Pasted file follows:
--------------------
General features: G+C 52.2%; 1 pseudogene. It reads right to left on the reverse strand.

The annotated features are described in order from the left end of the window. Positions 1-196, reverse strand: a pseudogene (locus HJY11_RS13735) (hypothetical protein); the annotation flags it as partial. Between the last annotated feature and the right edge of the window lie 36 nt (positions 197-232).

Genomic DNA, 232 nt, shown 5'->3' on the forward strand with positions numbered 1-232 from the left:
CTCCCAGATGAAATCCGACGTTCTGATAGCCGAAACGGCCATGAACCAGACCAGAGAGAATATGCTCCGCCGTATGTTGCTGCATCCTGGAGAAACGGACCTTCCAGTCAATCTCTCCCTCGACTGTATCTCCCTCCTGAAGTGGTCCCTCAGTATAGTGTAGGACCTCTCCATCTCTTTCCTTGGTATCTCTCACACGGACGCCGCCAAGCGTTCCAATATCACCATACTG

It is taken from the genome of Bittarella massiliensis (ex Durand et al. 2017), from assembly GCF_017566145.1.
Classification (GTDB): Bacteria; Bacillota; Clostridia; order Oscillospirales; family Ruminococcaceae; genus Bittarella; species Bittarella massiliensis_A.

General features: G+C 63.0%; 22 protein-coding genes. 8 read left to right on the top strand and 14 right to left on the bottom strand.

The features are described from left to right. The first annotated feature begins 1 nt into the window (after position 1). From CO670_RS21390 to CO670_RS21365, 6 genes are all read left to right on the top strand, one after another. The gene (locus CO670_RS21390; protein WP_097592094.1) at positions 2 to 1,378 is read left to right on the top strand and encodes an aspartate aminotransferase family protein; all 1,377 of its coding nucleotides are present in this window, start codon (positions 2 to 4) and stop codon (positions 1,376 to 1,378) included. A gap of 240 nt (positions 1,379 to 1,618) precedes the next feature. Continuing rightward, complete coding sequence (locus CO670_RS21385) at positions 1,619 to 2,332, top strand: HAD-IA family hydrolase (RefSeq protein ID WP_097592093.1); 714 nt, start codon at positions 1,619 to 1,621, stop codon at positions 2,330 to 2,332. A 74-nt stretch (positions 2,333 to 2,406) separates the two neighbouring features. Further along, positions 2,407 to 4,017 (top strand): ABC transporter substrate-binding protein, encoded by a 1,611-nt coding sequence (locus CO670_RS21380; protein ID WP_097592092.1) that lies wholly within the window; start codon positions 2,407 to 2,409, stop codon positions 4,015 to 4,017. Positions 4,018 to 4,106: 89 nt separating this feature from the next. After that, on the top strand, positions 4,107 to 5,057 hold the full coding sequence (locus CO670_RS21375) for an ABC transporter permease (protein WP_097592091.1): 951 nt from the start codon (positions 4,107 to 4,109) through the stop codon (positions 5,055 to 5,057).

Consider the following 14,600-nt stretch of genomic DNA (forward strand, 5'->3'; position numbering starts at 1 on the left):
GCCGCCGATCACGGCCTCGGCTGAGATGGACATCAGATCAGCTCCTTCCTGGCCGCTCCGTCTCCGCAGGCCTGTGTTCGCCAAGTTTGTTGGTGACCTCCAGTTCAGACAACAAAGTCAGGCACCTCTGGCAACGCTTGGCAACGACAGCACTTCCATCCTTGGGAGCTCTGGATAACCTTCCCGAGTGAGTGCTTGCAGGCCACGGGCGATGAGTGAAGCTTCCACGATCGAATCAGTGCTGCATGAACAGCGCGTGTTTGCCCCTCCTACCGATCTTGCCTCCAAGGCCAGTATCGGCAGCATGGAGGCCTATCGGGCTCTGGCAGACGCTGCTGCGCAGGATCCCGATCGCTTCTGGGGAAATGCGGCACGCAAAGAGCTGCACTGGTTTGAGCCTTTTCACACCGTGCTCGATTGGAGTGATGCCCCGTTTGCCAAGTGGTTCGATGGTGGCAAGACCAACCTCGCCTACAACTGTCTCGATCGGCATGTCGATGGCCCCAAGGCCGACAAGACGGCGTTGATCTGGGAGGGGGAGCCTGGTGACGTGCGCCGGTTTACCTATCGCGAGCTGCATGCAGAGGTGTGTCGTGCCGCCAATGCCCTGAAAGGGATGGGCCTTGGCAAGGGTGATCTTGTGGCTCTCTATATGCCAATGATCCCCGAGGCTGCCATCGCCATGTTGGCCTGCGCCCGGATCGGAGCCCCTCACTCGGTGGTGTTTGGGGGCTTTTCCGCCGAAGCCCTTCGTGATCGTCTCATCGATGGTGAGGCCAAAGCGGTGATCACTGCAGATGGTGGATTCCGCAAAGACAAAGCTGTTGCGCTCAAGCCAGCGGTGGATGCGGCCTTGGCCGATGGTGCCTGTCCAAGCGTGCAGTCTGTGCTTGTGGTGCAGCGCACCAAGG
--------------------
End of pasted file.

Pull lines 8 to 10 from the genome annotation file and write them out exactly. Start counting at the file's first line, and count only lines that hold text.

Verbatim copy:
The features are described from left to right. The first annotated feature begins 1 nt into the window (after position 1). From CO670_RS21390 to CO670_RS21365, 6 genes are all read left to right on the top strand, one after another. The gene (locus CO670_RS21390; protein WP_097592094.1) at positions 2 to 1,378 is read left to right on the top strand and encodes an aspartate aminotransferase family protein; all 1,377 of its coding nucleotides are present in this window, start codon (positions 2 to 4) and stop codon (positions 1,376 to 1,378) included. A gap of 240 nt (positions 1,379 to 1,618) precedes the next feature. Continuing rightward, complete coding sequence (locus CO670_RS21385) at positions 1,619 to 2,332, top strand: HAD-IA family hydrolase (RefSeq protein ID WP_097592093.1); 714 nt, start codon at positions 1,619 to 1,621, stop codon at positions 2,330 to 2,332. A 74-nt stretch (positions 2,333 to 2,406) separates the two neighbouring features. Further along, positions 2,407 to 4,017 (top strand): ABC transporter substrate-binding protein, encoded by a 1,611-nt coding sequence (locus CO670_RS21380; protein ID WP_097592092.1) that lies wholly within the window; start codon positions 2,407 to 2,409, stop codon positions 4,015 to 4,017. Positions 4,018 to 4,106: 89 nt separating this feature from the next. After that, on the top strand, positions 4,107 to 5,057 hold the full coding sequence (locus CO670_RS21375) for an ABC transporter permease (protein WP_097592091.1): 951 nt from the start codon (positions 4,107 to 4,109) through the stop codon (positions 5,055 to 5,057).

Consider the following 14,600-nt stretch of genomic DNA (forward strand, 5'->3'; position numbering starts at 1 on the left):
GCCGCCGATCACGGCCTCGGCTGAGATGGACATCAGATCAGCTCCTTCCTGGCCGCTCCGTCTCCGCAGGCCTGTGTTCGCCAAGTTTGTTGGTGACCTCCAGTTCAGACAACAAAGTCAGGCACCTCTGGCAACGCTTGGCAACGACAGCACTTCCATCCTTGGGAGCTCTGGATAACCTTCCCGAGTGAGTGCTTGCAGGCCACGGGCGATGAGTGAAGCTTCCACGATCGAATCAGTGCTGCATGAACAGCGCGTGTTTGCCCCTCCTACCGATCTTGCCTCCAAGGCCAGTATCGGCAGCATGGAGGCCTATCGGGCTCTGGCAGACGCTGCTGCGCAGGATCCCGATCGCTTCTGGGGAAATGCGGCACGCAAAGAGCTGCACTGGTTTGAGCCTTTTCACACCGTGCTCGATTGGAGTGATGCCCCGTTTGCCAAGTGGTTCGATGGTGGCAAGACCAACCTCGCCTACAACTGTCTCGATCGGCATGTCGATGGCCCCAAGGCCGACAAGACGGCGTTGATCTGGGAGGGGGAGCCTGGTGACGTGCGCCGGTTTACCTATCGCGAGCTGCATGCAGAGGTGTGTCGTGCCGCCAATGCCCTGAAAGGGATGGGCCTTGGCAAGGGTGATCTTGTGGCTCTCTATATGCCAATGATCCCCGAGGCTGCCATCGCCATGTTGGCCTGCGCCCGGATCGGAGCCCCTCACTCGGTGGTGTTTGGGGGCTTTTCCGCCGAAGCCCTTCGTGATCGTCTCATCGATGGTGAGGCCAAAGCGGTGATCACTGCAGATGGTGGATTCCGCAAAGACAAAGCTGTTGCGCTCAAGCCAGCGGTGGATGCGGCCTTGGCCGATGGTGCCTGTCCAAGCGTGCAGTCTGTGCTTGTGGTGCAGCGCACCAAGG